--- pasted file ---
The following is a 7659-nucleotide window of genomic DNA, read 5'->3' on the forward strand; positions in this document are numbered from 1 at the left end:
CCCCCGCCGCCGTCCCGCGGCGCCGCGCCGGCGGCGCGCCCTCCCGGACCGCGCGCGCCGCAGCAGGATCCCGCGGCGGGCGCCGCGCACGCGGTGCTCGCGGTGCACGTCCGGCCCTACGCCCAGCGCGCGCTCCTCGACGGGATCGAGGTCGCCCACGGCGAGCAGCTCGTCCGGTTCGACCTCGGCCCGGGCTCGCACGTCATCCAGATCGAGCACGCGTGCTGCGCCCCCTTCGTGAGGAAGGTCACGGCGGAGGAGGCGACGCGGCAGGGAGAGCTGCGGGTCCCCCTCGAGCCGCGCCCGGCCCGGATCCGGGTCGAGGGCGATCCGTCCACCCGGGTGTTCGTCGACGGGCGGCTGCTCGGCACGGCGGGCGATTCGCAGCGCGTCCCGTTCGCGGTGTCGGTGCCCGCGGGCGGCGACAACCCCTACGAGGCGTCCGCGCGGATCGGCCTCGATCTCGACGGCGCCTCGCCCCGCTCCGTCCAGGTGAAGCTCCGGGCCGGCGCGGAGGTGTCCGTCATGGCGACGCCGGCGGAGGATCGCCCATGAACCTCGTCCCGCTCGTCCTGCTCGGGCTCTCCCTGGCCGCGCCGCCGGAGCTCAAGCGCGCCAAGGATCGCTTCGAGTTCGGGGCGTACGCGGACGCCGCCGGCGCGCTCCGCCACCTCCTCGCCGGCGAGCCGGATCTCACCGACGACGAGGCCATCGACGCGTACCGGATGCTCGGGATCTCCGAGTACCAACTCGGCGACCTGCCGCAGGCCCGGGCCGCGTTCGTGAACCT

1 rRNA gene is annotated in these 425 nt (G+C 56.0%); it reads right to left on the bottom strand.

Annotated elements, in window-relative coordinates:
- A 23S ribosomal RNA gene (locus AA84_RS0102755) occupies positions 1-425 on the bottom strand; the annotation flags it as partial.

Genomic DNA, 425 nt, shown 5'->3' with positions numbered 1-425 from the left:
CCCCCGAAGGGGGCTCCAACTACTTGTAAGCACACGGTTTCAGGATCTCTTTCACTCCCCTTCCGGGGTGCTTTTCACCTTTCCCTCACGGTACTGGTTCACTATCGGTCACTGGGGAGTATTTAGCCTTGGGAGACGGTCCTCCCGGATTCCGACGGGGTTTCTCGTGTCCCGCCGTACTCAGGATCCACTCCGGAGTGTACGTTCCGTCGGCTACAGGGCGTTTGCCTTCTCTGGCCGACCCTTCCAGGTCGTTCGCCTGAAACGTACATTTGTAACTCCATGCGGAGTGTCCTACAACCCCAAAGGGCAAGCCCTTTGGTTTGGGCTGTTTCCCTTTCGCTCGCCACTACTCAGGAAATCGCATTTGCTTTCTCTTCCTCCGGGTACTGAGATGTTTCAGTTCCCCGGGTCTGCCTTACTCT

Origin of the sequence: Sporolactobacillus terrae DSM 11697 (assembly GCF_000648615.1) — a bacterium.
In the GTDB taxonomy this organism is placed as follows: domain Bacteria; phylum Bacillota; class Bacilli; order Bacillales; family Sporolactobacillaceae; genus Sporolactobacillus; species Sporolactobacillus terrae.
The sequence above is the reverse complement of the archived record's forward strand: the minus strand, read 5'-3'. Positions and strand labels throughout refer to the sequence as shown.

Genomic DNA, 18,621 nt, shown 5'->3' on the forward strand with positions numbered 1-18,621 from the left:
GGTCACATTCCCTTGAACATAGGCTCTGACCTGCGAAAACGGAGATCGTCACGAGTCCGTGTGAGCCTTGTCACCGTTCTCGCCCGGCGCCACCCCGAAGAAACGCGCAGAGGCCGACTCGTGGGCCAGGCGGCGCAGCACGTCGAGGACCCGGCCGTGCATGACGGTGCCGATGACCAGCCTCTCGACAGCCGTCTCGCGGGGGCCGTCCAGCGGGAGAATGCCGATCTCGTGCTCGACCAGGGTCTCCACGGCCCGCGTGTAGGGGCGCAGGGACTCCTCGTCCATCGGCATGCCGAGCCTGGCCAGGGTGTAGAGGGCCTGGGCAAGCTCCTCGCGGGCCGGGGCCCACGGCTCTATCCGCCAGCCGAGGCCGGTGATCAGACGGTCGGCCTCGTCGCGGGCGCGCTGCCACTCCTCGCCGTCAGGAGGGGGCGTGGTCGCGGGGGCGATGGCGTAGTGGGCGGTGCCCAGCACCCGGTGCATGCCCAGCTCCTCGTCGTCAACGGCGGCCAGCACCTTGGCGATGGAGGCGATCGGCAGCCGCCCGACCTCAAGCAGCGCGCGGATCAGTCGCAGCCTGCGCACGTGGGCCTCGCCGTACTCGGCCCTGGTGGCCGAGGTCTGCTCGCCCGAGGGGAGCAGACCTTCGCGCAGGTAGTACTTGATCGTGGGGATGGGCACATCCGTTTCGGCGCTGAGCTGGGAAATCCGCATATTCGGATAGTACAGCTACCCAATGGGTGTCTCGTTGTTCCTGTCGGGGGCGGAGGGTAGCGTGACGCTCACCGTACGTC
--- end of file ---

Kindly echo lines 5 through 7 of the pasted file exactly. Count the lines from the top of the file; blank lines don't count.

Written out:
- A 23S ribosomal RNA gene (locus AA84_RS0102755) occupies positions 1-425 on the bottom strand; the annotation flags it as partial.

Genomic DNA, 425 nt, shown 5'->3' with positions numbered 1-425 from the left:
CCCCCGAAGGGGGCTCCAACTACTTGTAAGCACACGGTTTCAGGATCTCTTTCACTCCCCTTCCGGGGTGCTTTTCACCTTTCCCTCACGGTACTGGTTCACTATCGGTCACTGGGGAGTATTTAGCCTTGGGAGACGGTCCTCCCGGATTCCGACGGGGTTTCTCGTGTCCCGCCGTACTCAGGATCCACTCCGGAGTGTACGTTCCGTCGGCTACAGGGCGTTTGCCTTCTCTGGCCGACCCTTCCAGGTCGTTCGCCTGAAACGTACATTTGTAACTCCATGCGGAGTGTCCTACAACCCCAAAGGGCAAGCCCTTTGGTTTGGGCTGTTTCCCTTTCGCTCGCCACTACTCAGGAAATCGCATTTGCTTTCTCTTCCTCCGGGTACTGAGATGTTTCAGTTCCCCGGGTCTGCCTTACTCT